Dazzling data show proteins in action

Photo: Sam Rentmeester

Photo: Sam Rentmeester

A new technique for imaging biomolecules is generating more data than pathologists can handle. Dr Raf van de Plas of 3mE is developing algorithms for distilling useful information from terabytes of data.

The screen displays hundreds of tiny images of a mouse in longitudinal cross-section. Although they look alike, each one is unique. Each image shows the distribution of a particular protein, and each protein is separated from all others because it has a slightly different mass. ‘The set consists of 2000 images, each containing 122 thousand pixels’, explains Raf van de Plas. ‘Each image shows the distribution of a certain molecule. This image shows that this molecule is less common in the liver, but more common in the intestines. And this molecule does not occur in the brain, although it is present in the skin and bones’. The images are the result of a new imaging technique known as Mass Spectrometry Imaging, or MSI. Mass spectrometry is a commonly used analytic method that ranks molecules according to their mass. It is used in the identification, quantification and profiling of isotopes, molecules and molecule complexes in very small quantities of chemical and biological mixtures.

Crystal layer
Although the principles of mass spectrometry have been known for a century, it is only relatively recently that it has been possible to apply the technique to larger quantities of biological molecules (e.g. fatty lipids and proteins). In the past, the problem had been that the process of ionisation, which is necessary to separate molecules from there surroundings and apply a charge to them, would cause large biological molecules to be broken into pieces. In 2002, researchers received the Nobel prize in physics for an invention that made it possible to use mass spectrometry to examine biological macromolecules intact. In essence, the invention involves coating the biological sample with a layer of crystal, which absorbs the energy of the UV laser and transfers it to the underlying tissue. ‘It could be compared to the crumple zone in a car’, explains Van de Plas, in reference to the technique known as matrix-assisted laser desorption ionisation (MALDI). ‘Without the crumple zone, the shock would break the bones in your body. If the energy is distributed, however, you come out without a scratch’. This has also proven to be the case for biomolecules in a sample. They are released, receive a charge and are sorted and counted by a mass spectrometer according to their mass.

The spectrum of molecule mass ranges from 500 to 30,000, with a maximum resolution to distinguish between the various molecules. For each location of at least 5 x 5 micrometres in the tissue, the technique registers all detectable molecule masses across the entire spectrum. A slice of mouse brain measuring 1 x 2.5 centimetres could easily generate 1.5 terabytes of raw data – for a single experiment on one strip of tissue, that is 1.5 times more data than could fit on the hard drive of an iMac.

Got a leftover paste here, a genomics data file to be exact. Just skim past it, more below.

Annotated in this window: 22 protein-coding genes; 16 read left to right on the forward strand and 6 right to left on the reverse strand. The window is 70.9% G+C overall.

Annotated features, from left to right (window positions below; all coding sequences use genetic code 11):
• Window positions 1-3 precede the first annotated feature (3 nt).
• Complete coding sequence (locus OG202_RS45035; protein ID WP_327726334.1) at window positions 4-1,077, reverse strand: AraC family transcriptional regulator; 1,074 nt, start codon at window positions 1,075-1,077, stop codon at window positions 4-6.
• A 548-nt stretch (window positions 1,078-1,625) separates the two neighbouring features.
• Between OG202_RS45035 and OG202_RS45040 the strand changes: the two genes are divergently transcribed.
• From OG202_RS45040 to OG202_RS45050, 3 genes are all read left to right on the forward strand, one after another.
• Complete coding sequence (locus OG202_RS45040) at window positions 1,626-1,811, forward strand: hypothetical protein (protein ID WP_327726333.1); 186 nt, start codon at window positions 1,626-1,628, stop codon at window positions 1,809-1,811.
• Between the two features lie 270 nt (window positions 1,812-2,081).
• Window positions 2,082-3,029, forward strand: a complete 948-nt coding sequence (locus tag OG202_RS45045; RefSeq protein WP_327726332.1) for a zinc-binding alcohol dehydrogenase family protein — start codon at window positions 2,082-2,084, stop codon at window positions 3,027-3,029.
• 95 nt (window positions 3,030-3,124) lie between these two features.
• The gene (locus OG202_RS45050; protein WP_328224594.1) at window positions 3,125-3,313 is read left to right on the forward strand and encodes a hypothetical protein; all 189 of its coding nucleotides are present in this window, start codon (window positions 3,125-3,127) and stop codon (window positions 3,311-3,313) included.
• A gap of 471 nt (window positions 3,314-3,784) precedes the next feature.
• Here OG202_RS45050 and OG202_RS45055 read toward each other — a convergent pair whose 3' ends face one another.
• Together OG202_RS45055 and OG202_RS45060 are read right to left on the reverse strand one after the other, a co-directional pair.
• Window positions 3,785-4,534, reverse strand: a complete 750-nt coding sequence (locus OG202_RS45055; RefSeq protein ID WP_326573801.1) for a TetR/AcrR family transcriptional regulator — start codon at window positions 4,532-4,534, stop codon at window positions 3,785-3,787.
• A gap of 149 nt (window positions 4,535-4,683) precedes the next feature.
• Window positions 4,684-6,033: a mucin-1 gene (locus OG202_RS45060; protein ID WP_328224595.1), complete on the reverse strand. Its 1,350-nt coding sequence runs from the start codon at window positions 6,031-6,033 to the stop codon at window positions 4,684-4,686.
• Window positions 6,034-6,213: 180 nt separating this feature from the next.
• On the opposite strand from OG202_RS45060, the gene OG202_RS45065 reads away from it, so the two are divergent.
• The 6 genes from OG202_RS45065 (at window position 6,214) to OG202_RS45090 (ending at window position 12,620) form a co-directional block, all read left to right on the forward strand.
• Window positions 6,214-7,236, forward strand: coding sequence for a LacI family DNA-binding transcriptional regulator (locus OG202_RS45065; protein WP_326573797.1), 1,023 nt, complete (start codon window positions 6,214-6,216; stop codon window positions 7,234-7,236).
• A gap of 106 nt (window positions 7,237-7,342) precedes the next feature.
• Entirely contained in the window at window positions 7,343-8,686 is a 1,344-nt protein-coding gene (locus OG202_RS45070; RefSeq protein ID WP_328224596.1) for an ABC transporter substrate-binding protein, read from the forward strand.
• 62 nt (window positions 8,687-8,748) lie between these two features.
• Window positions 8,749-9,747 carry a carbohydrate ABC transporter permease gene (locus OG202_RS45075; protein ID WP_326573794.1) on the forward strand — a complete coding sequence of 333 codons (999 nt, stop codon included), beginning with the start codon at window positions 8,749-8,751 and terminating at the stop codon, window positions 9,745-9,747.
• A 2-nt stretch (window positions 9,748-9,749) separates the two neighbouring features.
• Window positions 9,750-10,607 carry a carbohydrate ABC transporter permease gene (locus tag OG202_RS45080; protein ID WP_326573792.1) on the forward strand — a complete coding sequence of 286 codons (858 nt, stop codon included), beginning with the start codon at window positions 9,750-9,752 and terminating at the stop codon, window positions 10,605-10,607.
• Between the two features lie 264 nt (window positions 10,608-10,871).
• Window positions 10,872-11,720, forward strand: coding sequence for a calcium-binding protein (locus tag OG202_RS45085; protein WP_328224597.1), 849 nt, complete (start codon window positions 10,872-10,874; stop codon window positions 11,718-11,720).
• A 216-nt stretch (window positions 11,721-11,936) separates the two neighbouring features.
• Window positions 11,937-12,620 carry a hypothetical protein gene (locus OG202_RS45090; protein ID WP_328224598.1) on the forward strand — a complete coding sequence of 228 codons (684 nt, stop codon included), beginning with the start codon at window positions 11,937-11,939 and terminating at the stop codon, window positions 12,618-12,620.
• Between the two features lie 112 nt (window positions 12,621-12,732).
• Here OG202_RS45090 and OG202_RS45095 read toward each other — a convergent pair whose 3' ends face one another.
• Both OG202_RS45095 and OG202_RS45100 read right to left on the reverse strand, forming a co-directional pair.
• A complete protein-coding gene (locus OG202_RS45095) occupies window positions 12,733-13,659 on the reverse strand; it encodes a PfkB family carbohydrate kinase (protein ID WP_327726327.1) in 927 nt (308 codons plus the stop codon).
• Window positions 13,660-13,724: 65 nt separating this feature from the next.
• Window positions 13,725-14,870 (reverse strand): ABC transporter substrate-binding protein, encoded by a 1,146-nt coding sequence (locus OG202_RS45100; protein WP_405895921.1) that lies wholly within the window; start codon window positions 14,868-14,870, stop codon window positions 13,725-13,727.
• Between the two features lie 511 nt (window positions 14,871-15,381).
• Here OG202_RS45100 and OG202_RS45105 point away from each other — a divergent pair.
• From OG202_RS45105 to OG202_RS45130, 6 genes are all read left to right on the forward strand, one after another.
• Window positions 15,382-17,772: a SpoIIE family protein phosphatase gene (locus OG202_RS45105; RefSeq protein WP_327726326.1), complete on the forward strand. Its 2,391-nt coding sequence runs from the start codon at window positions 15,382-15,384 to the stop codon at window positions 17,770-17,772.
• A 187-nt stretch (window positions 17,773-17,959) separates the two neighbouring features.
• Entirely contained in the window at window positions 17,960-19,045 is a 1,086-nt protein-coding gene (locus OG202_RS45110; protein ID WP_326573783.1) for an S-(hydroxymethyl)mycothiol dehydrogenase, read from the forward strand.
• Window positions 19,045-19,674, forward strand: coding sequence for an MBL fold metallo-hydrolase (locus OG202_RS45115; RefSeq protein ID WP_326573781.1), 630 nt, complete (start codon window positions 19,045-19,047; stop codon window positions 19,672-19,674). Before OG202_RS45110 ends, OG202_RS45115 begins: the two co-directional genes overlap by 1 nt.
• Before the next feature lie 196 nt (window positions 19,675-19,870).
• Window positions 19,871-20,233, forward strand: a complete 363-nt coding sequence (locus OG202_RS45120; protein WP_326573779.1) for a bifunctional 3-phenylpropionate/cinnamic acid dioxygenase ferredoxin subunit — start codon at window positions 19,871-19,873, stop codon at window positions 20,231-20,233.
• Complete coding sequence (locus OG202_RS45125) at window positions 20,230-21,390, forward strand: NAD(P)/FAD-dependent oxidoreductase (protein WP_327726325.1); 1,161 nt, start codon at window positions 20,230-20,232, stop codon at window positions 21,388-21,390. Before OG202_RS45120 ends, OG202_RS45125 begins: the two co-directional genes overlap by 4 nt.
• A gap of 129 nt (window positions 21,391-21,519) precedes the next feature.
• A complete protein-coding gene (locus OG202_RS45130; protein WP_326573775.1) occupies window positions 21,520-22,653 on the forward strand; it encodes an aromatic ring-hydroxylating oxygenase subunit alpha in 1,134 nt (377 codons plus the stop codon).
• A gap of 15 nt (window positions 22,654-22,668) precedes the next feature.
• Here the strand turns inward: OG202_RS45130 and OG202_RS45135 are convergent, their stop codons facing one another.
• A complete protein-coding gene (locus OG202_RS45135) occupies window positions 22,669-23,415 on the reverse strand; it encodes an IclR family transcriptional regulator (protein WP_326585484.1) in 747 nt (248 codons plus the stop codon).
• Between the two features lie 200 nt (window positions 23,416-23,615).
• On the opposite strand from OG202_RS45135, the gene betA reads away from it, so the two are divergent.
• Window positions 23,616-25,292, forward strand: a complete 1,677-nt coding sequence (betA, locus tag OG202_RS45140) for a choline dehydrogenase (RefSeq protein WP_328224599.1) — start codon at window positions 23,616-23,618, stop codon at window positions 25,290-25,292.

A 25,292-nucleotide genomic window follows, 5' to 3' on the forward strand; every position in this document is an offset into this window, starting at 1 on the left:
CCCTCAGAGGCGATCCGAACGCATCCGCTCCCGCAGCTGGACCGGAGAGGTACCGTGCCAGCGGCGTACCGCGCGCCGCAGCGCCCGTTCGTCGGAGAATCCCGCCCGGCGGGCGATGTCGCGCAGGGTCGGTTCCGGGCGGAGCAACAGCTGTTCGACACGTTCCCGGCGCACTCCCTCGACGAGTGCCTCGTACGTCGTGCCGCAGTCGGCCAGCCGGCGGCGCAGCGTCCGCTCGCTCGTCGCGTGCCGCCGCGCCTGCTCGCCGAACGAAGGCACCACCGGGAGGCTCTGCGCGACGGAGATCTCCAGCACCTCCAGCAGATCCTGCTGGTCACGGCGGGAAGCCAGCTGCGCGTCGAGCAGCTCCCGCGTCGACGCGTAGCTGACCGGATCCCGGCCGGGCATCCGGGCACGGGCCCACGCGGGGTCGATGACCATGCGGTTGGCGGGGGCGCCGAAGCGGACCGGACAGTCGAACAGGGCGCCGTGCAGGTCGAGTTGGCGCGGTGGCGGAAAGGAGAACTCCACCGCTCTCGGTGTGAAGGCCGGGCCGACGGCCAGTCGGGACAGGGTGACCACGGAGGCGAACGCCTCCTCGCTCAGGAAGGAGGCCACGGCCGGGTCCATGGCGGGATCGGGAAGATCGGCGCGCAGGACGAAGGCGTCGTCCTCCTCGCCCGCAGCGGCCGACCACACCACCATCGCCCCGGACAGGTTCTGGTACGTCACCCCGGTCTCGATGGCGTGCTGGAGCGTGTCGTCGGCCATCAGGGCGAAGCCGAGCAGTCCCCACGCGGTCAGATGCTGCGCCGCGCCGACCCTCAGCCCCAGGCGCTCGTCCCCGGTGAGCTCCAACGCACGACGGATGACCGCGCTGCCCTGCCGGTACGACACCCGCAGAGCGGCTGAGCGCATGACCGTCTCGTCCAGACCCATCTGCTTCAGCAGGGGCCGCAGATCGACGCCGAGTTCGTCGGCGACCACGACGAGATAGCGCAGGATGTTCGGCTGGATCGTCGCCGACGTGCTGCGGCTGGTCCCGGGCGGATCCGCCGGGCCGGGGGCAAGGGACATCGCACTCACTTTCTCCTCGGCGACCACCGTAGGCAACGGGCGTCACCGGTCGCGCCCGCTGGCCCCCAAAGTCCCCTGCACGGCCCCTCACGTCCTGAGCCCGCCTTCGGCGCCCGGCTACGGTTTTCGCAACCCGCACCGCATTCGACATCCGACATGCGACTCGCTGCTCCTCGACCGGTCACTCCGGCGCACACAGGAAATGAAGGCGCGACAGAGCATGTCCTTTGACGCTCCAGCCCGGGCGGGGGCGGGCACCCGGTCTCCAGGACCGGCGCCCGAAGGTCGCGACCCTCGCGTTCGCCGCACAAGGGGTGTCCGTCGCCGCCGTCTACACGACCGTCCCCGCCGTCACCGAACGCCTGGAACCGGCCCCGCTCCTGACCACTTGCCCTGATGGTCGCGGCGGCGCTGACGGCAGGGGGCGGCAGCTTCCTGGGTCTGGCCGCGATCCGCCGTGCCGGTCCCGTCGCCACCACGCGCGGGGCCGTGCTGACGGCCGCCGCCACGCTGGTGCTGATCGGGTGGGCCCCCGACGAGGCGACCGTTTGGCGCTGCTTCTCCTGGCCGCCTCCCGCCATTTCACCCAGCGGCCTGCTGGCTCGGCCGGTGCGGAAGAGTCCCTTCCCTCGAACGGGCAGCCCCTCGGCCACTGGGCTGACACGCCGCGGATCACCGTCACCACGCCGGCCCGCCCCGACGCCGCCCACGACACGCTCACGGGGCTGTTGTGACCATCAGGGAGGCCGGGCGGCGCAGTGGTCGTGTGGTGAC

Although MSI is currently used primarily as a tool for research it also has clinical applications.

This is only the beginning, however, because one measurement is not enough. Multiple records of the same mouse (technical replicates) are thus needed, along with multiple records of different mice (biological
replicates), as it is impossible to conduct research and draw conclusions based on a single measurement from a single mouse. Comparisons between healthy mice and diseased mice are needed as well. It would also be nice not to be limited to a single 2D crosssection, but to have a 3D volume consisting of a hundred cross-sections. The size of the datasets generated with this technique could thus amount to several petabytes (millions of gigabytes).

Machine learning
Van de Plas completed his engineering degree in Leuven, where he also earned a Master’s degree in artificial intelligence, as well as a doctorate. He then started to work at the Mass Spectrometry Research Center at Vanderbilt University in Nashville, Tennessee. He has recently become active as an assistant professor within the Numerics for Control and Identification group at the Delft Center for Systems and Control (3mE faculty). In this facility, he is focusing on the development of algorithms that could derive useful information from gigantic datasets, like those from MSI. One of the directions that he is pursuing in this regard is machine learning. In machine learning, the computer interprets such matters as the distribution of proteins according to an anatomic atlas, stating in medical terms whether the quantity of particular molecules is increasing or decreasing in a particular organ. Another approach is that of correlated behaviour. If a researcher is interested in an increase or decrease of a particular protein, Van de Plas can show which other substances are associated with that protein, as their concentrations show a simultaneous increase or decrease. Although MSI is currently used primarily as a tool for research, it also has clinical applications. One example is the pathological tissue studies conducted in tumour operations. Here a pathologist assesses a piece of tissue in order to determine whether all of the edges of the surrounding the tumour material that has been removed consist of healthy tissue – if so, the tumour has been removed successfully. Van de Plas: ‘In some cases, MSI also reveals chemical changes in tissue that appears healthy to the naked eye’. Pathologists could make better assessments if they also had access to this biochemical information.


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